Credit: primeimages/iStock

By Kate Rourke

For over 15 years, the representation of women in media and advertising has transformed from a superficial portrayal of beauty, to real women feeling confident and owning their own small business. In 2009, the top downloaded images globally from iStock by Getty Images under the search term “women” reflect a narrow idea of semi-naked, beautiful-looking women in a passive pose.

Fast forward five years, and the story has somewhat advanced to a Caucasian woman fully clothed, travelling on her own. Over the years, the top selling images have evolved toward a more compelling visualisation of women, and today showcase women leading business meetings, women excelling in engineering and science, as well as female athletes.

What’s more crucial is the inclusion of diverse lifestyles, cultures, styling, ages, ethnicities and body shapes, which is becoming better represented within advertising and business communications. As of 2019, the top image on iStock globally was a confident black African woman leading a business meeting – something we saw as a first. Now in 2020, consumers are experiencing significant changes in their lives which we are seeing in our imagery, however we are still seeing women in business, now looking focused and confident, collaborating with male colleagues.

In the last few years, people in Southeast Asia have become more aware of the gender balance of male and female in visual communications, as well as more privy to the positive portrayal of senior men and women. This is a reflection of what is happening in both Southeast Asian culture and society, with gender equality and age on the agenda for many businesses across the region.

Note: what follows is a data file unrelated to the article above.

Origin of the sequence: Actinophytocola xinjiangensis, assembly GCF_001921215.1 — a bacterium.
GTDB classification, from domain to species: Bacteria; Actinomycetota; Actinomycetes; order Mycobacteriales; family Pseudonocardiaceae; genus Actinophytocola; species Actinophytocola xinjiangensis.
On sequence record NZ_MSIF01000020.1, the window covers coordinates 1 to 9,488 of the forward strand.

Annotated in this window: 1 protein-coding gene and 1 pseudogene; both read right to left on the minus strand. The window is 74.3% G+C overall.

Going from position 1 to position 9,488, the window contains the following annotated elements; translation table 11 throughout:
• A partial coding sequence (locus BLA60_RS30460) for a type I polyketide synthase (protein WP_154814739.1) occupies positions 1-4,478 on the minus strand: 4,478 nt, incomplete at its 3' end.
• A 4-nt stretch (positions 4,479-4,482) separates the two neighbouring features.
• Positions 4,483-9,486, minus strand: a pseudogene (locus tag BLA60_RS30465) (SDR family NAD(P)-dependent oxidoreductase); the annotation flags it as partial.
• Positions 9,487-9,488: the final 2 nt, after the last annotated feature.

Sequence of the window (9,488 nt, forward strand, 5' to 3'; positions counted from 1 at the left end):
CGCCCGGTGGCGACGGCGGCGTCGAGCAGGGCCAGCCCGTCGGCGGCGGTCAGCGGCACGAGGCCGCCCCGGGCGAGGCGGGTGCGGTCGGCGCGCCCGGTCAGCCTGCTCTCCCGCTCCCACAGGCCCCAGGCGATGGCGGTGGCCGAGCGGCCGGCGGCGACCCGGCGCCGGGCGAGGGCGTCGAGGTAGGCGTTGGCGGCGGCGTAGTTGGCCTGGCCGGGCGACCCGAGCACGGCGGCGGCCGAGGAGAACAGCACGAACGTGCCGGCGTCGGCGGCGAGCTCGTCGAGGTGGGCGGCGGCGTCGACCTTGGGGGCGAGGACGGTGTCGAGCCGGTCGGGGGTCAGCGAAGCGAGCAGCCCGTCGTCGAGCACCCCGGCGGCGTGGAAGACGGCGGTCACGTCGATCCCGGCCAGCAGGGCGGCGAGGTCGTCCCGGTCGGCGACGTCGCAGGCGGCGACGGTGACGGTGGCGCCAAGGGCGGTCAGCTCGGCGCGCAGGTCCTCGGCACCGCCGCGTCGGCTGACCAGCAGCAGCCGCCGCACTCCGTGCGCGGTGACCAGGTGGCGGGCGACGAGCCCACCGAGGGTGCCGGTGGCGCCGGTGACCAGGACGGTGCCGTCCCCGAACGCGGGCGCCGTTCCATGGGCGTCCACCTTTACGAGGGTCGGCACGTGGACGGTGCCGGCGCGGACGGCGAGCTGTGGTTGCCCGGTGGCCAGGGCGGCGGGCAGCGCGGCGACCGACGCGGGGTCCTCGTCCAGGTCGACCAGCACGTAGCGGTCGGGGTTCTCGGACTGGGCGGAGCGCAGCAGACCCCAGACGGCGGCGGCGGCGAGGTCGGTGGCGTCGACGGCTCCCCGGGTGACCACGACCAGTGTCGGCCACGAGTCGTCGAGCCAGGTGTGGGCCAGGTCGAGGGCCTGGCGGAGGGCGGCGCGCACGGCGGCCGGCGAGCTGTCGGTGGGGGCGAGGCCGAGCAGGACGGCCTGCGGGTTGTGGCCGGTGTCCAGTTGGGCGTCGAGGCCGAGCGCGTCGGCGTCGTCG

In fact, over the past decade, the top selling images in Southeast Asia initially showcase a similar evolution with women predominantly visualised within a family setting as youthful, beautiful and happy and in the last several years for the first time seeing women on equal footing with men in a business environment, although still looking young and beautiful. Similarly, during this time, top sellers illustrated senior women coming to the forefront, showcasing a more positive and refreshed view on aging by living full and vibrant lifestyles with their friends, being healthy and confident in their older years.

From 2019, the top selling iStock image in the region shows that women are now being seen as true collaborators and decision makers within a business environment, with the focus less on their beauty and more about being part of a team. So far in 2020, there has been an increase around visualising women looking after their physical health, as well as women in business, however increasingly in smaller groups and in different workspaces or working from home, which still remains strong to date. Recent searches on iStock, even throughout the pandemic, reveal that image searches around women as members and collaborators of the workplace continue to be on the rise, with ‘Businesswoman’ increasing by 245%, ‘cooperation’ increasing by 525% and ‘teamwork’ increasing by 354%.